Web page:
Apps written in Objective-C, Swift or using Xamarin for iPhones, iPad and Apple Watch


Get your app out there for the worlds biggest mobile platform on phones and tablets


If you want native, with the advantage of code sharing between iOS and Android, choose Xamarin

Upfront Thinking

Explore what apps can and can't do. Both Apple and Google have guidelines on what is acceptable for their app stores.


Push notifications, iBeacons, HomeKit, app permissions, maps, in-app purchases, ... Understand them and how easily they can be implemented.

UI and UX

User Interface and User Experience. There are standard ways of working on each platform. Good apps respect these. Bad apps ignore them.


Testing is crucial for a solid app and the success of your app.


Make sure your app release goes smoothly. Get the low down on metadata, review times and help during that launch period.


Get support for your new app, or for your existing apps developed elsewhere.

Want to know more?

Are you an organisation needing an app to be developed? Are you an agency who needs an app developed for a client?

Get in touch now

From my blog

Questions to ask a potential developer

on March 3, 2018

Finding the right someone to develop an app for you or your client isn’t easy. Here are some questions to ask them to improve your chances of making the right choice. One. What apps have you got on the App Store and Google Play? Your potential developer should be able to point to some apps they’ve published. Even if they are new to working with clients they should have written an app for themselves.

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Get some expert advice

on February 16, 2018

A common scenario: “We are an award winning agency and have the go ahead to develop an app for a fantastic client. We haven’t developed a mobile app before but out client wants one and we should give it a go.” What happens all too frequently is that an agency goes through discovery, creates mockups and specs an app. All without anyone involved who has been on app project before.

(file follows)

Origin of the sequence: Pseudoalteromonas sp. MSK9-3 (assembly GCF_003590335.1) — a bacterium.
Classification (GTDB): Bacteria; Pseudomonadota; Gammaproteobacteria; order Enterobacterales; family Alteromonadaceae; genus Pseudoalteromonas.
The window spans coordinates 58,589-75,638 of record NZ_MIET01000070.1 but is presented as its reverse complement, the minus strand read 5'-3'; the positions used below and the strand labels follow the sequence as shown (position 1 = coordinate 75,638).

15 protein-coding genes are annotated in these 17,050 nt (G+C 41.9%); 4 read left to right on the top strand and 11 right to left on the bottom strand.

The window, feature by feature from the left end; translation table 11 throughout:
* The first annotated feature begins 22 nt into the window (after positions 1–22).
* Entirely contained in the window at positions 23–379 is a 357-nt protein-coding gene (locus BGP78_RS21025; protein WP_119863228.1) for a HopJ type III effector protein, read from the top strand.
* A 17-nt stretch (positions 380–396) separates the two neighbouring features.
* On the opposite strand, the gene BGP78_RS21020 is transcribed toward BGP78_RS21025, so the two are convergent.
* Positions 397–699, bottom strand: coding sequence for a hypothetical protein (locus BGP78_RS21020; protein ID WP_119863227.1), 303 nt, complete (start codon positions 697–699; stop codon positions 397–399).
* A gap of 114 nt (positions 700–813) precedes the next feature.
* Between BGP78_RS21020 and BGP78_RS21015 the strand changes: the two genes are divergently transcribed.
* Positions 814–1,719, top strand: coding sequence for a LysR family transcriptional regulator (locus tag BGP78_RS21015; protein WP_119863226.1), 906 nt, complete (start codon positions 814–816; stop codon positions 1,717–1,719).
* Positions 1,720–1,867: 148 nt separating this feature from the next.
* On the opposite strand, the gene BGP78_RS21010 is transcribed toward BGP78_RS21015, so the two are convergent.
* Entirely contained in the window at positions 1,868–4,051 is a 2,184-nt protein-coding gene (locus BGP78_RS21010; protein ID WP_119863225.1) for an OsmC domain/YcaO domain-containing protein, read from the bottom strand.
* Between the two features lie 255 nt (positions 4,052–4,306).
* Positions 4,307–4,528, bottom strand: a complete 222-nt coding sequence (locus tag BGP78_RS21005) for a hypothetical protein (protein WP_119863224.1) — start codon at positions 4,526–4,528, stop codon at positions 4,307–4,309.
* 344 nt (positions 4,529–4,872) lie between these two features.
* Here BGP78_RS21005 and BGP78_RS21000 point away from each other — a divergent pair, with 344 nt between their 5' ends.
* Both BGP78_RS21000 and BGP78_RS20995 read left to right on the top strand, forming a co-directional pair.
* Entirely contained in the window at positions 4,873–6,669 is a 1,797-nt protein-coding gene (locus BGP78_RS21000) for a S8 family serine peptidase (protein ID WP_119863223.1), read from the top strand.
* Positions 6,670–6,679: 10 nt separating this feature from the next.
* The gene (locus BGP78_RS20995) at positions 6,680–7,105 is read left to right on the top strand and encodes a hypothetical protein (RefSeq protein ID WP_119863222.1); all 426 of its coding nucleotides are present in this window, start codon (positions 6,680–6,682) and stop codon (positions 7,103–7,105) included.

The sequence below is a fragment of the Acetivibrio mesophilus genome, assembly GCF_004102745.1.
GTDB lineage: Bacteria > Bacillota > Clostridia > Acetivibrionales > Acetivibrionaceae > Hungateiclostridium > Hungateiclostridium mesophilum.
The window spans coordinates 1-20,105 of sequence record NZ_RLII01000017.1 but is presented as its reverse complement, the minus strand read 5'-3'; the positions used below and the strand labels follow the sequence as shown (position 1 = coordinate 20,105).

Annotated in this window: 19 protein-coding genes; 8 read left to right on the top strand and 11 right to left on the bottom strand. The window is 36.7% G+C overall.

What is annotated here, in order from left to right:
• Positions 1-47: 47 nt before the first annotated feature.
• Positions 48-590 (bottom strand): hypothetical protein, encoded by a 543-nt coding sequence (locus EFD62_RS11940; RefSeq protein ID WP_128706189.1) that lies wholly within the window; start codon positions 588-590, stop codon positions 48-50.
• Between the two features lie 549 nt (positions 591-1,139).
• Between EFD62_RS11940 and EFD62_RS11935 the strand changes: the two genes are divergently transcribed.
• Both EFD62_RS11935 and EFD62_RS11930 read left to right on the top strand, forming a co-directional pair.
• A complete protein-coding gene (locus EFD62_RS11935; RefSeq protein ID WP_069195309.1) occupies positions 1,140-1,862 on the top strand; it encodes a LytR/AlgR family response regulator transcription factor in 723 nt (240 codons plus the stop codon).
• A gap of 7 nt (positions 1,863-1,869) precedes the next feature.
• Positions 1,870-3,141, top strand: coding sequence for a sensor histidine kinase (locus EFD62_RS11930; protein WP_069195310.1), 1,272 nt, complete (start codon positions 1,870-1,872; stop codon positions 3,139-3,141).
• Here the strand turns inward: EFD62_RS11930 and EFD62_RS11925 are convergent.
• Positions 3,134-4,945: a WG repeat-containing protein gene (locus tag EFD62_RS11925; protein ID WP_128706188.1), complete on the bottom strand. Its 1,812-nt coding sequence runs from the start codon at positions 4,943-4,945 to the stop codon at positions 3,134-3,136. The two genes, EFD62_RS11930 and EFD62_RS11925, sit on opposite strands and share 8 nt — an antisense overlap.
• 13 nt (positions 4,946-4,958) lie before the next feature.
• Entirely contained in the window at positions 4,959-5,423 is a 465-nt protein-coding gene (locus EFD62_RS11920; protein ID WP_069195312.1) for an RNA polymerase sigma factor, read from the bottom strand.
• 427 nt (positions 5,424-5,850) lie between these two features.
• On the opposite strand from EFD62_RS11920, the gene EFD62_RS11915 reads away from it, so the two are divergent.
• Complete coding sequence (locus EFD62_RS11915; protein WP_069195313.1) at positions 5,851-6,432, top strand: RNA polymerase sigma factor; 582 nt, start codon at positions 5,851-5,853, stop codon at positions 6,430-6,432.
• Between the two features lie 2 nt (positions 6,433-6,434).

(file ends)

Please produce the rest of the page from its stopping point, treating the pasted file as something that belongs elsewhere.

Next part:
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What iOS and Android versions should my app support?

on December 1, 2017

A question to ask, ideally before you start coding: “What operating systems should I support?” Let’s look at some popular apps: App Min iOS Min Android Facebook 8.0+ 4.1 Twitter 9.0+ 4.0 iA Writer 10.0+ 4.0 Buffer 10.0 2.2 1Password 11.0 4.0 (Note: for Android it can be a little tricky to quickly find out the minimum version required for the latest version of the app just by looking on Google Play)

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Our phones are amazing

on November 28, 2017

My phone is amazing. On an average day it will: Be my book when I take my asleep 7 month daughter downstairs first thing in morning (Kindle app) Check traffic on the school run before heading out (Google Maps) Take phone calls from clients looking for an update on their app See if it’s going to rain before going for a walk at lunchtime (Dark Sky) Generating a banner image for a blog post (Adobe Spark Post) Check and respond to email if out of the office (Inbox by Gmail) Play a podcast on the way home from work (Overcast) Help get my daughter to sleep with some white noise when it’s my wife’s turn to do our son’s bath (Spotify) Catching up on RSS feeds (Reeder), Twitter (Tweetbot), Reddit (Apollo) whilst she’s falling asleep Draft an idea for my latest blog post (Drafts/iA Writer) Keep track of something I’ve thought needs to be done tomorrow (beorg) Put something from Netflix on the Apple TV when the remote had gone missing again (iOS 11 Apple TV control centre function) Thanks to my phone and all the apps I use everyday!

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The Apps

If I work with you on your next project it will be as part of your team, not as a third party. Many of the companies I work with don't want to publicise the fact development isn't in-house. Get in contact to see some of the great apps I've worked on.